Montana State University

Mountains and Minds

Foundations for success October 13, 2010 by Melynda Harrison • Published 10/13/10

Montana's agriculture community has proven that you don't have to be a millionaire to make a difference - you just have to care.
Montana's agriculture community has proven that you don't have to be a millionaire to make a difference--you just have to care.

When Montana State University's new Animal Bioscience Building opens its doors this fall, it will do so because of an array of private donors whose gifts range in size.

For example, more than 40 donations came from a group calling themselves the 40 Cool Cats (see accompanying story, page 57). Each Cool Cat donated $250. Collectively, the Cool Cats' donations totaled exactly $10,000, which earned the group a spot in the Ranchers Circle that recognizes the 141 ranches, businesses and individuals who each committed $10,000 or more to the ABB. All members of the Ranchers Circle are recognized on a donor wall in the building, a veritable "Who's Who" of Montana family ranches.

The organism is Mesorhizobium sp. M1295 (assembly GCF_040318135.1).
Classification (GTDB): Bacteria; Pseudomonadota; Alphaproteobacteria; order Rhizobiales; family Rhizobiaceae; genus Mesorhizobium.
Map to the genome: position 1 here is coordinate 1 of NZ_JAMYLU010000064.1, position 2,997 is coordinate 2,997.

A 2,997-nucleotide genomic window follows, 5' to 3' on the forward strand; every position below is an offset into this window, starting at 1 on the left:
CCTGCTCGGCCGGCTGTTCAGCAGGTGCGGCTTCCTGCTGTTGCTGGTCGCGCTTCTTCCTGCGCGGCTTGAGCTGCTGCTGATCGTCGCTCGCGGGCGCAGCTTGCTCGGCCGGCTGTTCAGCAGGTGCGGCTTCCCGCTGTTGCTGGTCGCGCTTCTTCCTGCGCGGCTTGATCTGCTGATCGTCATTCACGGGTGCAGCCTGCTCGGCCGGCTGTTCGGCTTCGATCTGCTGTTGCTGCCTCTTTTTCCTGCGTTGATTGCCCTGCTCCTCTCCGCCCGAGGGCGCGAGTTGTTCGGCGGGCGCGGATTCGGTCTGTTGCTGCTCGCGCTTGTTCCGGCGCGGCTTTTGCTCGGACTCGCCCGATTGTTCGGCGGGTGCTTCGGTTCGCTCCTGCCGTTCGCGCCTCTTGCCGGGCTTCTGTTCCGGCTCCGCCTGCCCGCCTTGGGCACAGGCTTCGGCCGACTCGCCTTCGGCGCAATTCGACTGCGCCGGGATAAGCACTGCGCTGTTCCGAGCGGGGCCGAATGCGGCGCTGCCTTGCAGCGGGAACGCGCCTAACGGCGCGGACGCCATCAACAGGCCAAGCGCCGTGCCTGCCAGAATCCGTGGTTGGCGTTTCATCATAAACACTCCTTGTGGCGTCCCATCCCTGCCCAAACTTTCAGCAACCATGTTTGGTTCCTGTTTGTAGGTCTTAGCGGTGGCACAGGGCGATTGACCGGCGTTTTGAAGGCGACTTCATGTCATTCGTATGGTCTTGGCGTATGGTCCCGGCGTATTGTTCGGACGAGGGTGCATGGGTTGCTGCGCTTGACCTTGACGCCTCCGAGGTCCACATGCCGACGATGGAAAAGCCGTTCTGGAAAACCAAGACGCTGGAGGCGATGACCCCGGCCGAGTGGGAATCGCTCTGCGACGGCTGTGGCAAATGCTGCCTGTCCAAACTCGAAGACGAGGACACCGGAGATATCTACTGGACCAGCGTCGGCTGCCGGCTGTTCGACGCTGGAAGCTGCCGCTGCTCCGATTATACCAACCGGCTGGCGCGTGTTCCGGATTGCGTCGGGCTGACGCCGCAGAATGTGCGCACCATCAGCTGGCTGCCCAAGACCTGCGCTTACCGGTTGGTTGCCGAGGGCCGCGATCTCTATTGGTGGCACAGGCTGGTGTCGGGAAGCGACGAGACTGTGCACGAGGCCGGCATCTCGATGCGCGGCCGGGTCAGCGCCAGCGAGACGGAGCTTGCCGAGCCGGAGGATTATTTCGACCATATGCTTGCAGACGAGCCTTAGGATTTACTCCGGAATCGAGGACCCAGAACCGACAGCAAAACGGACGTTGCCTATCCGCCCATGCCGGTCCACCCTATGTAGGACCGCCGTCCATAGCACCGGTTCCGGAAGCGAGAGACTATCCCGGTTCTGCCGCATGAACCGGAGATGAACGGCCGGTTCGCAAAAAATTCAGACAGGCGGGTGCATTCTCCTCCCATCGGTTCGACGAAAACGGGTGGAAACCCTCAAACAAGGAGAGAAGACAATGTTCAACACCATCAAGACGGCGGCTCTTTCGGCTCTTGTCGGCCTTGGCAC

"To have 141 ranchers and businesses be part of the Ranchers Circle is phenomenal," said Taylor Brown, an MSU graduate who is a Montana state senator, president of the Northern Ag Network and a member of the Ranchers Circle. Brown and Jim Peterson, formerly of the College of Agriculture, served as co-heads of fundraising efforts.

The Animal Bioscience Building is one of three new or renovated buildings that opened to MSU students this fall. The ABB and a renovated Gaines Hall will move students into the future, preparing them for careers in a plethora of fields.

In addition, Hamilton Hall was recently renovated and Cooley Laboratory will soon be renovated.
All of these facilities will play an important role in the education of countless students.

The Animal Bioscience Building and Gaines Hall are predominately for instructional use. They use new and efficient technology and were built in an environmentally responsible manner.

Although work on the buildings took just two years, they were decades in the making. The ABB was talked about for 30 years in the College of Agriculture. Gaines Hall had been on Facilities Services' to-be-funded list for 22 years.